Stack Overflow is a community of 4.7 million programmers, just like you, helping each other.

Join them; it only takes a minute:

Sign up
Join the Stack Overflow community to:
  1. Ask programming questions
  2. Answer and help your peers
  3. Get recognized for your expertise
// OK!
volatile CString* a0;
CString* a1 = const_cast<CString *>(a0);

// error C2440: 'const_cast' : cannot convert from 'volatile CString' to 'CString'
volatile CString b0;
CString b1 = const_cast<CString>(b0);

I was wondering, why const_cast only work for pointer? How can I make the 2nd case to compile?

share|improve this question
    
@6502 No, it can also remove volatile (and apparently __unaligned although this might be an MS extension?) – Firedragon Nov 18 '11 at 11:20
    
What do you want to achieve? – curiousguy Nov 19 '11 at 4:42
up vote 5 down vote accepted

const_cast acts on pointers and references, to remove const and volatile qualifiers. It doesn't make sense to use it to cast to an object type, since then you would making a copy which need not have the same cv-qualifiers as the original anyway.

Your second example will compile if you cast to a non-volatile reference:

volatile CString b0;
CString & b1 = const_cast<CString &>(b0);

However, using that reference gives undefined behaviour, since the underlying object is itself volatile. You should only use const_cast to remove qualifications when you know that the underlying object does not have those qualifications (or in the case of removing const, when you know that the result won't be used to modify the object).

You can only get a copy if the object allows copying of volatile objects (perhaps with a copy constructor taking a reference-to-volatile or a volatile-qualified function or conversion operator). If CString doesn't provide any of these, then you can't safely copy a volatile object of that type.

share|improve this answer
    
For CString b1 = b0; to compile, one needs copy-ctor of this form : CString(CString volatile &). Right? – Nawaz Nov 18 '11 at 11:28
    
@Nawaz: Yes, you're right. Corrected. – Mike Seymour Nov 18 '11 at 11:30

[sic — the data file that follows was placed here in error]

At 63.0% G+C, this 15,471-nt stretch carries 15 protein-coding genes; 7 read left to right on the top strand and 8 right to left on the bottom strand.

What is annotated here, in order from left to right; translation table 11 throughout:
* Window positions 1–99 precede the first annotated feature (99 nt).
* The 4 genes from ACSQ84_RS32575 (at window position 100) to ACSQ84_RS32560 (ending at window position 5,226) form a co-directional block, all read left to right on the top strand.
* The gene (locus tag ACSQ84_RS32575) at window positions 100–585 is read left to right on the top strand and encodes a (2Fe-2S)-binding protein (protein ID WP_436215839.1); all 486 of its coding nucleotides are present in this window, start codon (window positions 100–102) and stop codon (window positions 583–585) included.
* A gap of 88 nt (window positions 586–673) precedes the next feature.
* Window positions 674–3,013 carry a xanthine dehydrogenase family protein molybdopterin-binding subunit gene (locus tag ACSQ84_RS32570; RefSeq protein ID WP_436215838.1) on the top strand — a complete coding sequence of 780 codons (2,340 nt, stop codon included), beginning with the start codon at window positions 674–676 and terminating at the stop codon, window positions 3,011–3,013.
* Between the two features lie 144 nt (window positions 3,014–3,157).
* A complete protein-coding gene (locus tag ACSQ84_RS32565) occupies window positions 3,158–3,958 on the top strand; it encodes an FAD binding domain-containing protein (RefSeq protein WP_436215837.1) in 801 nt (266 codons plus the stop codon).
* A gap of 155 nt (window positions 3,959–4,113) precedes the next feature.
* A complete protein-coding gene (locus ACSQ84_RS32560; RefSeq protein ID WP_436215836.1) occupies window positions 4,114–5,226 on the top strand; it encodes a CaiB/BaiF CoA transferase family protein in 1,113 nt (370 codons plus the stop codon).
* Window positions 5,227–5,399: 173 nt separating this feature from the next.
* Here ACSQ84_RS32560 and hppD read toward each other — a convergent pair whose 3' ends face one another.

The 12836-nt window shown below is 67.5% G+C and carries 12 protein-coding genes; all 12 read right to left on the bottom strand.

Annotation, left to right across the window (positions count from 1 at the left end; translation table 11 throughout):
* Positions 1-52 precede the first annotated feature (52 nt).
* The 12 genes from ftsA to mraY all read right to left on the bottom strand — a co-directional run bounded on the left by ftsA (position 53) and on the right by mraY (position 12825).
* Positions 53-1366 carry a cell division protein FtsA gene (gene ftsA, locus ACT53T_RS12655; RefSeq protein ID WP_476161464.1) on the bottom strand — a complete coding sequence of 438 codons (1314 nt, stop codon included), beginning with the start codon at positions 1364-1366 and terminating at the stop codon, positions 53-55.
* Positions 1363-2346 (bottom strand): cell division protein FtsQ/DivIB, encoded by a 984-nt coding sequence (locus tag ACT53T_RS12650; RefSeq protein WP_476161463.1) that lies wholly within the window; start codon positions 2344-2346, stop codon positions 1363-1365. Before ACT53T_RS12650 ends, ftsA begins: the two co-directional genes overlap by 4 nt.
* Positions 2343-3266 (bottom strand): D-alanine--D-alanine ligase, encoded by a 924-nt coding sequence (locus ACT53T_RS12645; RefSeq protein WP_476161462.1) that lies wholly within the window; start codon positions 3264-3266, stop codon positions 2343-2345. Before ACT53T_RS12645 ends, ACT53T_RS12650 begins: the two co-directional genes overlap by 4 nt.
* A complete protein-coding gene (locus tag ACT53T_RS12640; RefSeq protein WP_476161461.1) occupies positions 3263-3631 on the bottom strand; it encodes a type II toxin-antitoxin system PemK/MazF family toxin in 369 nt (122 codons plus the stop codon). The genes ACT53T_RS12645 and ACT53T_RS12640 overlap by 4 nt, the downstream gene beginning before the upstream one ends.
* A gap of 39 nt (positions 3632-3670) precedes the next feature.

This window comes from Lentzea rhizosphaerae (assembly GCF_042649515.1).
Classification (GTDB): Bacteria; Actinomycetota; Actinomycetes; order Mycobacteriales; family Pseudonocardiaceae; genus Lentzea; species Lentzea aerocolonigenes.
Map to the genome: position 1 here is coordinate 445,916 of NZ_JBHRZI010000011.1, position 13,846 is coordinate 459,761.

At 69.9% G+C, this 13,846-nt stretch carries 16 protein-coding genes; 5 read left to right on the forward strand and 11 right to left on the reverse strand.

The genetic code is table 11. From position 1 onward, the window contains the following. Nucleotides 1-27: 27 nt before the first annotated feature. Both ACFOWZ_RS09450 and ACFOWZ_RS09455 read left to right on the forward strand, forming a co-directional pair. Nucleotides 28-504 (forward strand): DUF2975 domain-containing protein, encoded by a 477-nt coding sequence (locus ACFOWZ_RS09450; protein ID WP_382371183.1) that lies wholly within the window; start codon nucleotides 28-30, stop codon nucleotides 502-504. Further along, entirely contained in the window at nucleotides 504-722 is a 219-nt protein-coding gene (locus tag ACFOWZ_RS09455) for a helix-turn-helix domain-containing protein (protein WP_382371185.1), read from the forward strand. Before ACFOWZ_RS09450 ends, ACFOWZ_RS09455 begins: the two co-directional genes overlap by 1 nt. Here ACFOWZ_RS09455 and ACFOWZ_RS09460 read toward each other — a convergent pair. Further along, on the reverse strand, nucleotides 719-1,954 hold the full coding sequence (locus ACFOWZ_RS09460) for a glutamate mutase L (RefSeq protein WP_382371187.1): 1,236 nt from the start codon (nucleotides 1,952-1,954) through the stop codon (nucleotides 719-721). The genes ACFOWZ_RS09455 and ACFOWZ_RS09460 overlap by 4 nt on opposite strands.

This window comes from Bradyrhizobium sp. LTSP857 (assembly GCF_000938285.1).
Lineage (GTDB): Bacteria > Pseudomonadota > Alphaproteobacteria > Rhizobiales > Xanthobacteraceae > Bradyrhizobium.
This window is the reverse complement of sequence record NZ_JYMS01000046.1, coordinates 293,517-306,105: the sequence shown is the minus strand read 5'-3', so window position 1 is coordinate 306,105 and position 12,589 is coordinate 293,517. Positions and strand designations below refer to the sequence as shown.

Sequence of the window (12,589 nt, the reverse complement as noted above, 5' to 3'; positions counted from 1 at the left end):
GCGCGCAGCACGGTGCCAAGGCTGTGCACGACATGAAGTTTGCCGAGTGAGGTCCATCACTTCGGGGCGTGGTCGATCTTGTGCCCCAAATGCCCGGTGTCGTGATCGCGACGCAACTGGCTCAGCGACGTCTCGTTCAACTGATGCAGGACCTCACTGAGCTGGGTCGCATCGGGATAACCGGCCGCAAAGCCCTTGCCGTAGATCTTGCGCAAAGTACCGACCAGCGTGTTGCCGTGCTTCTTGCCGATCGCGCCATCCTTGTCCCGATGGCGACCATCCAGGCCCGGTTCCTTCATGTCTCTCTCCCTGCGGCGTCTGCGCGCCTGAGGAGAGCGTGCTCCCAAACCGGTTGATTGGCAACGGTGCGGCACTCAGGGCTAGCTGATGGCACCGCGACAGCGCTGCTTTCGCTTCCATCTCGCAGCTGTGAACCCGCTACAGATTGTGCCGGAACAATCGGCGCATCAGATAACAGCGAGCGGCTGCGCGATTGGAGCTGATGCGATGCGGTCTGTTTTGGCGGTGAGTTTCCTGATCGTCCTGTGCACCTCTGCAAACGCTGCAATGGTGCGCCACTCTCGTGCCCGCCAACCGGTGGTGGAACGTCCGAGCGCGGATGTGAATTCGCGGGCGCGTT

+1, but are you sure that removing a volatile and accessing is UB? For example what is UB is removing a const qualifier and writing to an object that is declared const, but just reading from it after removing the const qualifier is ok. Removing a volatile qualifier and access an object being sure that for example no other threads are accessing it in that moment (supposing this was the reason for volatile) I'd say that is also ok. – 6502 Nov 18 '11 at 11:32
1  
@6502: C++11 7.1.6.1/6 says "If an attempt is made to refer to an object defined with a volatile-qualified type through the use of a glvalue with a non-volatile-qualified type, the program behavior is undefined." volatile has nothing to do with threads, except in some compilers with a non-standard extension that makes it also mean "atomic". It defines accesses to the object as visible side-effects of the program; removing the qualification can change those side-effects, and therefore change the program's behaviour in an undefined way. – Mike Seymour Nov 18 '11 at 11:38
2  
The moral of the story is that people who write classes usually make an effort to ensure that const instances of that class do something sensible, by providing const versions of non-mutating member functions, and taking arguments by const MyClass & where appropriate. They very rarely do anything similar for volatile instances. You might find that the only thing you can do with a volatile instance of many classes is destroy it, standard classes included. – Steve Jessop Nov 18 '11 at 12:09

because in the second case you are actually copying b0 and not referring to the original object

you need to do a reference in that case

const CString &b1 = b0;
share|improve this answer

Your Answer

 
discard

By posting your answer, you agree to the privacy policy and terms of service.

Not the answer you're looking for? Browse other questions tagged or ask your own question.